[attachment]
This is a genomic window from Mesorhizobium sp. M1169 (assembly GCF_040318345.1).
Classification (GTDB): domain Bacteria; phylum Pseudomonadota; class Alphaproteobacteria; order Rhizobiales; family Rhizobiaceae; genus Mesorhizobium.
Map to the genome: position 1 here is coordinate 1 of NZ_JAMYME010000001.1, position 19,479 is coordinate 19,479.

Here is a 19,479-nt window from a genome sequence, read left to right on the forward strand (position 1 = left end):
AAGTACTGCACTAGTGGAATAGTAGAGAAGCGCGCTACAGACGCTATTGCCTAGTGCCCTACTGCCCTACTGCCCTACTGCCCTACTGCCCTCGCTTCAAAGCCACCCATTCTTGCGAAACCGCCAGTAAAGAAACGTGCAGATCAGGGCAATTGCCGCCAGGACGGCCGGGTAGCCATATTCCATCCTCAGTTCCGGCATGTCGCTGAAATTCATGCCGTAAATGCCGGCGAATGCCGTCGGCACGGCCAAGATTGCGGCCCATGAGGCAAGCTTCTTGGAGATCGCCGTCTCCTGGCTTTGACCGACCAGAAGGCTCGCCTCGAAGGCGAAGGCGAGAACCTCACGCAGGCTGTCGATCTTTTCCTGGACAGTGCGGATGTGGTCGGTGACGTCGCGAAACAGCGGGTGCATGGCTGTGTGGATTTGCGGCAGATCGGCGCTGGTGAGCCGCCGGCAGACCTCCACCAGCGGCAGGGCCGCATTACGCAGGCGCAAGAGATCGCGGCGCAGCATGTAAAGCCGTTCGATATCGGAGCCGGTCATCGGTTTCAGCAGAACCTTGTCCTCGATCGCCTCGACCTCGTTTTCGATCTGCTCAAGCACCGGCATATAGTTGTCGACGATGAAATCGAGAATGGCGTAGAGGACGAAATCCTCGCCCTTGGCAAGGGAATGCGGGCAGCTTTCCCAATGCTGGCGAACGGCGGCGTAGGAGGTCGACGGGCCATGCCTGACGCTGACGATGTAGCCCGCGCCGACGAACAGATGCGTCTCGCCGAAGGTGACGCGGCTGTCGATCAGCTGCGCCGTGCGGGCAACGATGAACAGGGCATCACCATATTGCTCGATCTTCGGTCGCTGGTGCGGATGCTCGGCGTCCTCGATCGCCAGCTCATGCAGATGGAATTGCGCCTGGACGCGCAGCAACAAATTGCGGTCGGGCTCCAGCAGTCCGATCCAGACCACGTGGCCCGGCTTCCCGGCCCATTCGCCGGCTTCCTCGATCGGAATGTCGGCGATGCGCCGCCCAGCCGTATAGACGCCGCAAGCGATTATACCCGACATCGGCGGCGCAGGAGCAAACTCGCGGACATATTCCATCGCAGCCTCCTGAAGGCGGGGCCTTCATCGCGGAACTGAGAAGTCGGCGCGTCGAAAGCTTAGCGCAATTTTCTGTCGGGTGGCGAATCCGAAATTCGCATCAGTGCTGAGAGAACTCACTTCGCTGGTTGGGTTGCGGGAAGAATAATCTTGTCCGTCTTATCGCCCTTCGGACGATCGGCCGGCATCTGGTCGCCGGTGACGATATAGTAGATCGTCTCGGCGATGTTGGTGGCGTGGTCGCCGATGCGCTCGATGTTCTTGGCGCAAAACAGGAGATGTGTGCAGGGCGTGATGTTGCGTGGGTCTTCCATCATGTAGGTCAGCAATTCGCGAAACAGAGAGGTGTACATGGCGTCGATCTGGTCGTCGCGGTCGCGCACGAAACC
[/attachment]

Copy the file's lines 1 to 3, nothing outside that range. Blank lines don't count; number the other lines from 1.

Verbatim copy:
This is a genomic window from Mesorhizobium sp. M1169 (assembly GCF_040318345.1).
Classification (GTDB): domain Bacteria; phylum Pseudomonadota; class Alphaproteobacteria; order Rhizobiales; family Rhizobiaceae; genus Mesorhizobium.
Map to the genome: position 1 here is coordinate 1 of NZ_JAMYME010000001.1, position 19,479 is coordinate 19,479.